Published: 2013-09-13 14:32:00
Updated: 2013-09-13 16:14:40
Posted September 13, 2013
By Tony Rice
NASA announced Thursday that the Voyager 1 spacecraft crossed the boundary between our sun's influence into interstellar space. The spacecraft is still on duty, still sending back data. Even at the speed of light, it takes nearly 19 hours to cross the 11.7 billion miles. The signal is very weak as it reaches Earth. For comparison, Voyager 1's signals are 10 quadrillionth the 1 watt of energy cellphones operate on.
Scientists expect Voyager to continue functioning for many years. On-board memory (a single 8-track tape recorder, remember this was launched in 1977) is expected to last another two years. Mission managers aren't even planning to begin shutting down science instruments until 2020 and anticipate another 5-10 years of operations in a reduced power consumption mode.
Even after the final instrument is powered down, a project led by the late astronomer Carl Sagan will ensure that Voyager 1's mission continues as a "bottle into the cosmic ocean."
A team led by Sagan created "Messages from Earth," a recording of images, music and other sounds of Earth including greetings in 55 languages. The resulting 12-inch, gold-plated (for longevity) copper record was mounted on the side of Voyager 1 and 2 along with instructions and a stylus. Instructions show how to playback the sounds on the record and decode the 115 images of Earth and its inhabitants. A map to our solar system using pulsars as guideposts is also included with the instructions. An atomic clock of sorts was included with a small disc of an ultra-pure source of Uranium-238, half of which will decay over the next 4.51 billion years.
The project originally envisioned United Nations members recording greetings in their native languages. However, the concept of "short greetings" was lost on the delegates as each either made a speech or recited poetry from their homeland.
Sagan turned to the sizable linguistics department at the university where he taught astronomy. On the morning of June 8, 1977, a group grad students arrived on a few hours notice at Cornell University's administration building for a very unique recording session.
The only instruction given to the collection of students was to come up with a "greeting to the universe" in their language and to write the greeting and an English translation. Sagan explained that recordings would placed aboard a spacecraft and participants were asked to sign a release that granted NASA the right to use the session "throughout the world and extraterrestially."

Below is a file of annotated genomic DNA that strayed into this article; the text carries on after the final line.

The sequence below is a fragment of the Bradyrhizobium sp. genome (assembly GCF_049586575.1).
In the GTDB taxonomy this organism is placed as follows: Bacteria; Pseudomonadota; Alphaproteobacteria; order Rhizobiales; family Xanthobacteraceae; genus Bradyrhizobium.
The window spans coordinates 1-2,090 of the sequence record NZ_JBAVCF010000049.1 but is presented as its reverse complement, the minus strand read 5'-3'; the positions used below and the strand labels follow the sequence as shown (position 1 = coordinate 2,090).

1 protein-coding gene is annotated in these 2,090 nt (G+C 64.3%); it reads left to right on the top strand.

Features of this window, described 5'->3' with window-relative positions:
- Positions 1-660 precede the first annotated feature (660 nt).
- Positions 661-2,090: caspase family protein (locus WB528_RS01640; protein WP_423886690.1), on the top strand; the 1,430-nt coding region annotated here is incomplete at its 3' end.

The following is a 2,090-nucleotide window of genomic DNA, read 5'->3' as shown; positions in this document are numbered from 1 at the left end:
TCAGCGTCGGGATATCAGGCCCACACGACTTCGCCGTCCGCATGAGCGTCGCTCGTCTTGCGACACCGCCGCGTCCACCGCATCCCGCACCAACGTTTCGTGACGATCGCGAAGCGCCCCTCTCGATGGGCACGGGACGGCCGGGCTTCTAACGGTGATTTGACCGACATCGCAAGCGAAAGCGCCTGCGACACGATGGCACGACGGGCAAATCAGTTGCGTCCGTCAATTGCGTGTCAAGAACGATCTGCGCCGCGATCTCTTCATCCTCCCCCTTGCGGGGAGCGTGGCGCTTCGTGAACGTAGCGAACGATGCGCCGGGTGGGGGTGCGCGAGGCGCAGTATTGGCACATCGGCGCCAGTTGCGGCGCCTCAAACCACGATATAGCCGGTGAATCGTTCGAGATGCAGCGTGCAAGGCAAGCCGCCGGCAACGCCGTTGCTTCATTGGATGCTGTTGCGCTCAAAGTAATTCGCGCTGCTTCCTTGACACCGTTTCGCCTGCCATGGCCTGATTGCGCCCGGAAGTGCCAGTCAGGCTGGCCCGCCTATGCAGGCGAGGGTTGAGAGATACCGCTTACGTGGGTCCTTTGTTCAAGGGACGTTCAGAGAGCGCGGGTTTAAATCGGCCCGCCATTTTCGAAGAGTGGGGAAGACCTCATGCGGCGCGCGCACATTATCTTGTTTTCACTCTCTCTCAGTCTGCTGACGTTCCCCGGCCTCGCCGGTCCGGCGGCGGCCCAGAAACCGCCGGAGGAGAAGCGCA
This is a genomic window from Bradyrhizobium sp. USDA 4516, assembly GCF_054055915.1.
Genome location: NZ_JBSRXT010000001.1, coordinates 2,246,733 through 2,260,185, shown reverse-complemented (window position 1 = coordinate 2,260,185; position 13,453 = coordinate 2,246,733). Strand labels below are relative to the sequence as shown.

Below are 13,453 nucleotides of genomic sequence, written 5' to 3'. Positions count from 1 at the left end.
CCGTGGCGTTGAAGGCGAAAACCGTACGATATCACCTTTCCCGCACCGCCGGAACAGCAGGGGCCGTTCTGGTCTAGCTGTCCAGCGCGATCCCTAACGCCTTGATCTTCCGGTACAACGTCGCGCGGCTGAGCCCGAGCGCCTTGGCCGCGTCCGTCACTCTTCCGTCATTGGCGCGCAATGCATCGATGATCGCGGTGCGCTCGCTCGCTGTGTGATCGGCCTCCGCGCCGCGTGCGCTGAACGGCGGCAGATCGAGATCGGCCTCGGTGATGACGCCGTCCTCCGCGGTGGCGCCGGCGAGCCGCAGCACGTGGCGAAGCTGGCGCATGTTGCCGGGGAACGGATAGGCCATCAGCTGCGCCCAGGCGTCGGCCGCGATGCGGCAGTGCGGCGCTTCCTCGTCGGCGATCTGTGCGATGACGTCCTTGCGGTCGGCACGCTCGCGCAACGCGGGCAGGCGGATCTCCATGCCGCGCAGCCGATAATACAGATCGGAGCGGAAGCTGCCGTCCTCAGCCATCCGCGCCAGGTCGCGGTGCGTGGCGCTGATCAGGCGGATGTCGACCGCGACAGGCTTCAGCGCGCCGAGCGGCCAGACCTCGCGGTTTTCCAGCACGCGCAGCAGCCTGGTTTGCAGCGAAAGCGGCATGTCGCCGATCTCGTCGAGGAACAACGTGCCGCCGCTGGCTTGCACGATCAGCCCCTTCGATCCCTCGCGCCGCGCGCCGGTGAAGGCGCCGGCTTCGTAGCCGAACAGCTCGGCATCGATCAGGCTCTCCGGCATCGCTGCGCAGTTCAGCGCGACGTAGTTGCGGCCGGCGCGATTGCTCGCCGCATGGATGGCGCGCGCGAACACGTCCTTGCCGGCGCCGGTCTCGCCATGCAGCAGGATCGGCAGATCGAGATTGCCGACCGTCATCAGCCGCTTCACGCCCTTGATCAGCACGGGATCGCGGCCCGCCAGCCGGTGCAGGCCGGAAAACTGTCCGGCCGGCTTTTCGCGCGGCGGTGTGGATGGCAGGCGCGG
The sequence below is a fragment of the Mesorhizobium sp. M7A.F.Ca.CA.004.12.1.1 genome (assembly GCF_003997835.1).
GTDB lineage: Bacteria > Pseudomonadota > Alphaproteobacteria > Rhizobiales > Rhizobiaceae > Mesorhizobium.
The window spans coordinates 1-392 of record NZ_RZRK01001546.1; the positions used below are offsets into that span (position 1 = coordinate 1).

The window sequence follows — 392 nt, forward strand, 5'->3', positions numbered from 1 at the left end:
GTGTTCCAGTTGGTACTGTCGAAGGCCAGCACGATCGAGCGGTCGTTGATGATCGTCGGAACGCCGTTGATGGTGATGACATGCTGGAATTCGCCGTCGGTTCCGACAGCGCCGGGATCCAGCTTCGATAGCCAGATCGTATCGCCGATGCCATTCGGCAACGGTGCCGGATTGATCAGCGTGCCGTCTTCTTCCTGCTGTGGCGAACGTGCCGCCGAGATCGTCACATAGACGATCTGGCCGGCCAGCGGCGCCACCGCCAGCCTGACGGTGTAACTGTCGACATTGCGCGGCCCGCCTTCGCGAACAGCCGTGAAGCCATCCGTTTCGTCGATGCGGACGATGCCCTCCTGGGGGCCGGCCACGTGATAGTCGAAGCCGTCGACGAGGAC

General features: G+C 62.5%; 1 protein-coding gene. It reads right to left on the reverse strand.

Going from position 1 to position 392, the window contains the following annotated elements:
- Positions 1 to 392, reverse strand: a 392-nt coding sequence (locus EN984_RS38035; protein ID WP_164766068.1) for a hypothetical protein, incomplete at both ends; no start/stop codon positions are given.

The Portuguese greeting was provided by Janet Sternberg, a graduate student in linguistics and a teaching assistant in Portuguese. She was third to record and had only minutes to think of how she would represent the planet's Portuguese speakers, a heavy responsibility for a 23-year-old. In just a few words, she spoke for Rio de Janeiro where she grew up, Brazil as a whole and for Portugal and numerous African nations where the language is spoken.
I talked with Dr. Sternberg about her experiences that day. She recalled the day fondly, speaking of a sense of camaraderie that quickly developed. She also shared her greatest concern then and now, "What will other Portuguese of the world think of what I'm saying?"
Most greetings expressed best wishes.
Today Nick Sagan is a science-fiction novelist and screenwriter.
As Sternberg listened to her colleague David Owen record "May all be well" in Sumerian and Frederick Ahl record "We come in friendship to those who are friends," she thought of cold war gripping the United States and considered what Brazilians would most like to offer to the world and beyond. When her turn came, she recorded "Paz e felicidade a todos (Peace and happiness to everyone)."
Sternberg got her answer about what Portuguese speaking people thought when years later the Brazilian news magazine show "Fantástico" interviewed her. According to Sternberg, Fantástico's hosts were moved by her words and she "heard from people not heard from in years."
A copy of the golden record is on display at the Smithsonian's National Air and Space Museum, in Washington, DC. The images, music, sounds and greetings are also available on NASA's voyager website.
Tony Rice is a volunteer in the NASA/JPL Solar System Ambassador program and software engineer at Cisco Systems. You can follow him on twitter @rtphokie.